When the Old Dun Cow Caught Fire
DESCRIPTION: Friends are in a pub "playing dominoes" when it is declared that the pub is on fire. Several serious imbibers, rather than flee, head for the cellar to drink the unprotected spirits. Eventually the firemen break into the cellar -- and join the fun
AUTHOR: Harry Wincott
EARLIEST DATE: 1893 (sheet music)
KEYWORDS: drink humorous fire
FOUND IN: Britain(England(South))
REFERENCES (2 citations):
ADDITIONAL: _Sing Out_ magazine, Volume 31, #2 (1985), pp, 40-42, "When the Old Dun Cow Caught Fire" (1 text, 1 tune)
NOTES [181 words]: Mostly a popular song, of course -- but the Copper Family sang it, and what more could anyone want? Also, the idea was quite popular; there is a New Zealand song, "The Day the Pub Burned Down" (DT DAYPBBRN) on the same idea -- only more extreme, because in it, the fire brigade uses the booze to fight the fire, and are attacked by the townsfolk for doing so. "Pub Burned Down" is clearly a composed song (inspired, I suspect, by the "Dun Cow"), but it has perhaps taken on a life of its own, since the DT version has substantial variants from the version I've heard.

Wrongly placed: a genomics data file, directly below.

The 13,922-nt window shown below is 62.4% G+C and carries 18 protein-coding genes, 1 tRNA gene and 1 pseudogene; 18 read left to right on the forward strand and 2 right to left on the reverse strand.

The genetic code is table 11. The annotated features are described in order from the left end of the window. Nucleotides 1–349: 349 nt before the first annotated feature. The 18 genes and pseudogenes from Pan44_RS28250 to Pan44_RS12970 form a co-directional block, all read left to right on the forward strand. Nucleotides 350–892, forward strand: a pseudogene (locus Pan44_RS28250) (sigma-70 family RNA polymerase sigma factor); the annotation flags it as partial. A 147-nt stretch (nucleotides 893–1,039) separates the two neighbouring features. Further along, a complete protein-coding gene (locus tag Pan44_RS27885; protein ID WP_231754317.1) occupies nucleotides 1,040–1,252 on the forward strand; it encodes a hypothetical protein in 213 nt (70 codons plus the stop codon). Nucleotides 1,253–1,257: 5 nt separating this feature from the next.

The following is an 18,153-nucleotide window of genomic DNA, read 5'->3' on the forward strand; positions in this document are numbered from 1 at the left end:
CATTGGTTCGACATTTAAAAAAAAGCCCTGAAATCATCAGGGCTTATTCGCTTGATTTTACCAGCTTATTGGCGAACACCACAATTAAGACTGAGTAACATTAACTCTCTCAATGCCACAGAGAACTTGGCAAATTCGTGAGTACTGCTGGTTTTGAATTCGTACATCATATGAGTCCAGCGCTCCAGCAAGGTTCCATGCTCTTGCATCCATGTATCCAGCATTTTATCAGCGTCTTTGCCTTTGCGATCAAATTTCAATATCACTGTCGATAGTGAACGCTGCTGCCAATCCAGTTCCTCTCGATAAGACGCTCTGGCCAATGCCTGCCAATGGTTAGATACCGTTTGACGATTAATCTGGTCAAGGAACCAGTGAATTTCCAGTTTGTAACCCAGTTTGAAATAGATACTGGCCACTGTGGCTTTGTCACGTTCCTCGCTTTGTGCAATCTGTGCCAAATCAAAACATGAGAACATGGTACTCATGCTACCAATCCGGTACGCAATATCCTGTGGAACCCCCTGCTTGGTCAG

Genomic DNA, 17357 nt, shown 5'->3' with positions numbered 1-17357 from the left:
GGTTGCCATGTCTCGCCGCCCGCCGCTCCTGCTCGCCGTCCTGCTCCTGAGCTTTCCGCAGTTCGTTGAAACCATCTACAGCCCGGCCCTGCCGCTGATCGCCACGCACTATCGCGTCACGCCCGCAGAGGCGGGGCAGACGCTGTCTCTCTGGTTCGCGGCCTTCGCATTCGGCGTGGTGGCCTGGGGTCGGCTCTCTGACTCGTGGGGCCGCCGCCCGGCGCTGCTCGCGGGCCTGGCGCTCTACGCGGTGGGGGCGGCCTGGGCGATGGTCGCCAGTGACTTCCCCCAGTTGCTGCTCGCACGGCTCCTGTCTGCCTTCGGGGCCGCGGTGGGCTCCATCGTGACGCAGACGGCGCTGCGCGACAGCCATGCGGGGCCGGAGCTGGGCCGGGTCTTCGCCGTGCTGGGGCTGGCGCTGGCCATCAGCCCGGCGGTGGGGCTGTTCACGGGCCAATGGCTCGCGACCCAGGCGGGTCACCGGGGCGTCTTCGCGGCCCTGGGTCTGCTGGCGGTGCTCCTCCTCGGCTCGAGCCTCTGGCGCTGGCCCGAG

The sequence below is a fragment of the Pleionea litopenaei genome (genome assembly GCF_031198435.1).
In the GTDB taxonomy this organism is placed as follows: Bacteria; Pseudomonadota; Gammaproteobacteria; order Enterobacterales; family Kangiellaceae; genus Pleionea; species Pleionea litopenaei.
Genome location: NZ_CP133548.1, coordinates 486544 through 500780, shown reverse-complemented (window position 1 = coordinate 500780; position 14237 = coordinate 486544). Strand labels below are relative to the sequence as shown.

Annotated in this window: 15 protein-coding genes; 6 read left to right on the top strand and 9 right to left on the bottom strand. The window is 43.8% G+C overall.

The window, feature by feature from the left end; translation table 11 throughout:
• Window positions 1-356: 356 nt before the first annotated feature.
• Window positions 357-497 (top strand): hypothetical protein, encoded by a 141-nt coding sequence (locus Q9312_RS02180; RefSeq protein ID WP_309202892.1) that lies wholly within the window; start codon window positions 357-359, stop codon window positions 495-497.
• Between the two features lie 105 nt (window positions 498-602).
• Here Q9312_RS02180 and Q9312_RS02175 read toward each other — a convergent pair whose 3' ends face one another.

I do not know if it is significant that the pub is named the "Dun Cow," but it is interesting to note that one of the monsters fought by Guy of Warwick was said to be a dun cow of enormous size (see Roy Palmer, The Folklore of Warwickshire, Rowman and Littlefield, 1976, p. 133). Palmer also notes a Dun Cow Inn in Dunchurch, first referred to in 1655 and still in business at the time he wrote. There is also a famous Irish miscellany, "The Book of the Dun Cow," but I doubt that that would be known in England. - RBW
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